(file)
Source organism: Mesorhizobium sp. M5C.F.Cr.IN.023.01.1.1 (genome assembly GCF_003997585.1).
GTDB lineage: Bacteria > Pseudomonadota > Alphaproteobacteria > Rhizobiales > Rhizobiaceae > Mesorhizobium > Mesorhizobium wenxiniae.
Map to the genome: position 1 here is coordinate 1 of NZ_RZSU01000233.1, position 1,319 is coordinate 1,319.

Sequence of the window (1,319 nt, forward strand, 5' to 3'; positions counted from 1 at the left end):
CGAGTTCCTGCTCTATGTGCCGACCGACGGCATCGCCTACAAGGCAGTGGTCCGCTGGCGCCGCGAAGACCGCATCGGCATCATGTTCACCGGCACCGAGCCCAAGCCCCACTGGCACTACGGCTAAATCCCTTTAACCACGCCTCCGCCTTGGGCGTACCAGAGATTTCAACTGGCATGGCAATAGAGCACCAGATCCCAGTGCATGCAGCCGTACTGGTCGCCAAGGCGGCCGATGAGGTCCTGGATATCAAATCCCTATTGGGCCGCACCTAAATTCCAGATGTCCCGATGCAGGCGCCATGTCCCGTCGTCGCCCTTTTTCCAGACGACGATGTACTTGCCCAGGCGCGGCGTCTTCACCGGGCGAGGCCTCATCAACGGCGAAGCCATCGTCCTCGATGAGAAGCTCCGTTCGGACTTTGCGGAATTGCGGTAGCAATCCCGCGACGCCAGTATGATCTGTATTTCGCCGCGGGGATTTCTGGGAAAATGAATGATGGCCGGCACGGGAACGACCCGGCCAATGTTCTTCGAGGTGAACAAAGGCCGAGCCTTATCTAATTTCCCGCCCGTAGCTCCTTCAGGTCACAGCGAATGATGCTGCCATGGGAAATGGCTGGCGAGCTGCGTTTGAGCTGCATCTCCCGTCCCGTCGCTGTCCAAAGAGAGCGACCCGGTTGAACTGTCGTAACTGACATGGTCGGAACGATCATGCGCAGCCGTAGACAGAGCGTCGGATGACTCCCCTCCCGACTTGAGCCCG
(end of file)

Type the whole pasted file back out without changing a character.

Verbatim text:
Source organism: Mesorhizobium sp. M5C.F.Cr.IN.023.01.1.1 (genome assembly GCF_003997585.1).
GTDB lineage: Bacteria > Pseudomonadota > Alphaproteobacteria > Rhizobiales > Rhizobiaceae > Mesorhizobium > Mesorhizobium wenxiniae.
Map to the genome: position 1 here is coordinate 1 of NZ_RZSU01000233.1, position 1,319 is coordinate 1,319.

Sequence of the window (1,319 nt, forward strand, 5' to 3'; positions counted from 1 at the left end):
CGAGTTCCTGCTCTATGTGCCGACCGACGGCATCGCCTACAAGGCAGTGGTCCGCTGGCGCCGCGAAGACCGCATCGGCATCATGTTCACCGGCACCGAGCCCAAGCCCCACTGGCACTACGGCTAAATCCCTTTAACCACGCCTCCGCCTTGGGCGTACCAGAGATTTCAACTGGCATGGCAATAGAGCACCAGATCCCAGTGCATGCAGCCGTACTGGTCGCCAAGGCGGCCGATGAGGTCCTGGATATCAAATCCCTATTGGGCCGCACCTAAATTCCAGATGTCCCGATGCAGGCGCCATGTCCCGTCGTCGCCCTTTTTCCAGACGACGATGTACTTGCCCAGGCGCGGCGTCTTCACCGGGCGAGGCCTCATCAACGGCGAAGCCATCGTCCTCGATGAGAAGCTCCGTTCGGACTTTGCGGAATTGCGGTAGCAATCCCGCGACGCCAGTATGATCTGTATTTCGCCGCGGGGATTTCTGGGAAAATGAATGATGGCCGGCACGGGAACGACCCGGCCAATGTTCTTCGAGGTGAACAAAGGCCGAGCCTTATCTAATTTCCCGCCCGTAGCTCCTTCAGGTCACAGCGAATGATGCTGCCATGGGAAATGGCTGGCGAGCTGCGTTTGAGCTGCATCTCCCGTCCCGTCGCTGTCCAAAGAGAGCGACCCGGTTGAACTGTCGTAACTGACATGGTCGGAACGATCATGCGCAGCCGTAGACAGAGCGTCGGATGACTCCCCTCCCGACTTGAGCCCG